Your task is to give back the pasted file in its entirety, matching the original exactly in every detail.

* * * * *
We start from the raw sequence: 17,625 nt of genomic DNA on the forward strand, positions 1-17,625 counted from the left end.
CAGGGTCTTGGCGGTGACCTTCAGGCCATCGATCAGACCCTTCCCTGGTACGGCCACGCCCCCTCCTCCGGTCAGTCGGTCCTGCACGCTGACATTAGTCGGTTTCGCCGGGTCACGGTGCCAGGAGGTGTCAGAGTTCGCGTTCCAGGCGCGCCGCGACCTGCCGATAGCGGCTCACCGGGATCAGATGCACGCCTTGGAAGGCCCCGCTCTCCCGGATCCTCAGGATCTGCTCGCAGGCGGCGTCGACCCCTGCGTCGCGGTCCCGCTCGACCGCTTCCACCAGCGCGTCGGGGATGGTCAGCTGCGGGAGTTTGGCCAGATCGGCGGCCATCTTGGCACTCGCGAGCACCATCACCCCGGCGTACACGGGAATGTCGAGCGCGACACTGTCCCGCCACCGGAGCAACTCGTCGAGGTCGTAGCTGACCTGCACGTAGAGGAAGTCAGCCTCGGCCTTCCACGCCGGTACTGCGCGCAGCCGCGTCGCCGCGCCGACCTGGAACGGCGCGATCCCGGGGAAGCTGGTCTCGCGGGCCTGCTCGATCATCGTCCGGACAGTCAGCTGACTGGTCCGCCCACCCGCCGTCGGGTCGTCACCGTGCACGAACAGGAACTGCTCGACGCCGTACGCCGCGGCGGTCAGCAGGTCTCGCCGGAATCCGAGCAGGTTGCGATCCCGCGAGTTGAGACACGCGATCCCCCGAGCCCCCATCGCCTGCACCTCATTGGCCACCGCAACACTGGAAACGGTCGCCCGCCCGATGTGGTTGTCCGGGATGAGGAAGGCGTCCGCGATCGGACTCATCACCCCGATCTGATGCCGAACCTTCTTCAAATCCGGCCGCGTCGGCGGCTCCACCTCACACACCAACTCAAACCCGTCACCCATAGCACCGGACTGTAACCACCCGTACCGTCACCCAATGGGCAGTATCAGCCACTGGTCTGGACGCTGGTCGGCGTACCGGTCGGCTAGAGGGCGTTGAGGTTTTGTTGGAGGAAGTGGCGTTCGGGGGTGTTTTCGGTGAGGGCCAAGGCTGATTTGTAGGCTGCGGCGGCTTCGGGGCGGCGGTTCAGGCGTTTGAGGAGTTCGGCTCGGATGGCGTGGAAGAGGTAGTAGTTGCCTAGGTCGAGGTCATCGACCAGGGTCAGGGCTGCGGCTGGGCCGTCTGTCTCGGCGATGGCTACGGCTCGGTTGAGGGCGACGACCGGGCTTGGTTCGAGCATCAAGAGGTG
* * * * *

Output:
We start from the raw sequence: 17,625 nt of genomic DNA on the forward strand, positions 1-17,625 counted from the left end.
CAGGGTCTTGGCGGTGACCTTCAGGCCATCGATCAGACCCTTCCCTGGTACGGCCACGCCCCCTCCTCCGGTCAGTCGGTCCTGCACGCTGACATTAGTCGGTTTCGCCGGGTCACGGTGCCAGGAGGTGTCAGAGTTCGCGTTCCAGGCGCGCCGCGACCTGCCGATAGCGGCTCACCGGGATCAGATGCACGCCTTGGAAGGCCCCGCTCTCCCGGATCCTCAGGATCTGCTCGCAGGCGGCGTCGACCCCTGCGTCGCGGTCCCGCTCGACCGCTTCCACCAGCGCGTCGGGGATGGTCAGCTGCGGGAGTTTGGCCAGATCGGCGGCCATCTTGGCACTCGCGAGCACCATCACCCCGGCGTACACGGGAATGTCGAGCGCGACACTGTCCCGCCACCGGAGCAACTCGTCGAGGTCGTAGCTGACCTGCACGTAGAGGAAGTCAGCCTCGGCCTTCCACGCCGGTACTGCGCGCAGCCGCGTCGCCGCGCCGACCTGGAACGGCGCGATCCCGGGGAAGCTGGTCTCGCGGGCCTGCTCGATCATCGTCCGGACAGTCAGCTGACTGGTCCGCCCACCCGCCGTCGGGTCGTCACCGTGCACGAACAGGAACTGCTCGACGCCGTACGCCGCGGCGGTCAGCAGGTCTCGCCGGAATCCGAGCAGGTTGCGATCCCGCGAGTTGAGACACGCGATCCCCCGAGCCCCCATCGCCTGCACCTCATTGGCCACCGCAACACTGGAAACGGTCGCCCGCCCGATGTGGTTGTCCGGGATGAGGAAGGCGTCCGCGATCGGACTCATCACCCCGATCTGATGCCGAACCTTCTTCAAATCCGGCCGCGTCGGCGGCTCCACCTCACACACCAACTCAAACCCGTCACCCATAGCACCGGACTGTAACCACCCGTACCGTCACCCAATGGGCAGTATCAGCCACTGGTCTGGACGCTGGTCGGCGTACCGGTCGGCTAGAGGGCGTTGAGGTTTTGTTGGAGGAAGTGGCGTTCGGGGGTGTTTTCGGTGAGGGCCAAGGCTGATTTGTAGGCTGCGGCGGCTTCGGGGCGGCGGTTCAGGCGTTTGAGGAGTTCGGCTCGGATGGCGTGGAAGAGGTAGTAGTTGCCTAGGTCGAGGTCATCGACCAGGGTCAGGGCTGCGGCTGGGCCGTCTGTCTCGGCGATGGCTACGGCTCGGTTGAGGGCGACGACCGGGCTTGGTTCGAGCATCAAGAGGTG